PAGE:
Not surprisingly, the RIAA put out a ridiculous statement "saluting" the "will" of ACTA negotiators to complete ACTA. Yeah. The will to continue to hide the agreement from public scrutiny until it was "done" and no changes were allowed? The "will" to pretend that it's an "executive agreement" rather than a treaty, as per the Constitution? The "will" to insist that ACTA is consistent with domestic laws when it's not? Sorry. That's not worth saluting. That's worth not being allowed to participate in these kinds of negotiations any more.
by Mike Masnick
Mon, Oct 3rd 2011 5:20am
from the transparency? dept
A democracy requires accountability, and accountability requires transparency. As Justice Louis Brandeis wrote, "sunlight is said to be the best of disinfectants." In our democracy, the Freedom of Information Act (FOIA), which encourages accountability through transparency, is the most prominent expression of a profound national commitment to ensuring an open Government. At the heart of that commitment is the idea that accountability is in the interest of the Government and the citizenry alike.Seems pretty straightforward and certainly sounded like a refreshing change from the ridiculously secret previous administration who hated to share anything if it could avoid it. Unfortunately, it appears that this Day One move was nothing but smoke and mirrors. The current administration has been dreadful about responding to FOIA requests.
The Freedom of Information Act should be administered with a clear presumption: In the face of doubt, openness prevails. The Government should not keep information confidential merely because public officials might be embarrassed by disclosure, because errors and failures might be revealed, or because of speculative or abstract fears. Nondisclosure should never be based on an effort to protect the personal interests of Government officials at the expense of those they are supposed to serve. In responding to requests under the FOIA, executive branch agencies (agencies) should act promptly and in a spirit of cooperation, recognizing that such agencies are servants of the public.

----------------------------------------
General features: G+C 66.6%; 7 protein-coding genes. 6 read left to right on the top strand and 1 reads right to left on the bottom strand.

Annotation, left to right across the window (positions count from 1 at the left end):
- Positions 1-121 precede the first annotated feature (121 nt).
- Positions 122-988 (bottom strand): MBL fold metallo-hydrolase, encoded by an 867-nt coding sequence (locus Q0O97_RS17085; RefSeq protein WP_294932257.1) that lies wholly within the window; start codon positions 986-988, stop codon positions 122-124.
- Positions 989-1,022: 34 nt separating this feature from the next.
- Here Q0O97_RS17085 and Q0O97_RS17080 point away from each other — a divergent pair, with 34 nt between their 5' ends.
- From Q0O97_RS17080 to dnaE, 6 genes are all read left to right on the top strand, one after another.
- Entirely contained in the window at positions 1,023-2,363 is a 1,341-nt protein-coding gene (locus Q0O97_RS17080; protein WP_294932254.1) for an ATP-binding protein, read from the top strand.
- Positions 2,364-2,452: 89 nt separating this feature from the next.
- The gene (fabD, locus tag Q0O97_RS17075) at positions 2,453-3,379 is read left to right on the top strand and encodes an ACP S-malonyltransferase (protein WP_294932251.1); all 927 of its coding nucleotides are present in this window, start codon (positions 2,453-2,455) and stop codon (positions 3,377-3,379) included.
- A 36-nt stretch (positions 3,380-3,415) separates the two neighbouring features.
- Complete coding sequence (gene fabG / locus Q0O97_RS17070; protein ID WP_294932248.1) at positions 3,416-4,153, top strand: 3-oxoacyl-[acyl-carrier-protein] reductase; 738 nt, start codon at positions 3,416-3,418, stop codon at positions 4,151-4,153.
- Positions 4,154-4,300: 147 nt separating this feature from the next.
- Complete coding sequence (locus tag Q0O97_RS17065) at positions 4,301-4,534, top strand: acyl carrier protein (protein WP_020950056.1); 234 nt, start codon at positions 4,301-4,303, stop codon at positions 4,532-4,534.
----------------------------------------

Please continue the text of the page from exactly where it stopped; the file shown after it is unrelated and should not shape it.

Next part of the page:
A new lawsuit highlights just how ridiculous things have become. The EFF has sued the government after the administration refused a FOIA request to reveal who is on the Intelligence Oversight Board, which is a "presidentially appointed, civilian panel in charge of reviewing all misconduct reports for American intelligence agencies." Only problem? In three years in office President Obama has not named a single appointment to the Board. The EFF wanted to find out who's actually handling the duties of the IOB... and the Office of the Director of National Intelligence (ODNI) simply failed to turn over the info.
The EFF had filed a request to expedite the FOIA request with the original request on February 15th, which was denied on February 17th. They then appealed the denial on February 28th... and have heard nothing since then concerning either the appeal or the content requested about the IOB. Remember, the standard response time for a FOIA request is 20 days, and we're talking months of nothing.
What happened to "A democracy requires accountability, and accountability requires transparency"?
by Mike Masnick
Mon, Oct 3rd 2011 3:01am
from the well,-duh dept
Because of the conflicts between what Hulu management (who do seem pretty clued in) and their ownership wanted to do with the company, Hulu was recently put up for sale. But, now it's coming out that the bids Hulu is receiving are much lower than the owners want -- and it's because they've made it clear they plan to cut off all free content from Hulu:
But the bidders all figured out pretty quickly that the TV companies who own Hulu now want to phase out free ad-supported content completely. So as soon as the current set of Hulu contracts expire in a couple of years, it would be back to the negotiating table.Because of that, no one was willing to bid over $2 billion -- and the TV guys (of course) think it's worth a lot more than that, even as they're trying to kill it. Well, one exception: apparently Google was willing to pay closer to $4 billion... but it would only do that under certain conditions (which likely involve getting the TV guys to renew/guarantee future deals). So congrats, backwards looking TV guys, not only are you killing Hulu, you're killing the goodwill you build up via the company so you can't even cash out on that.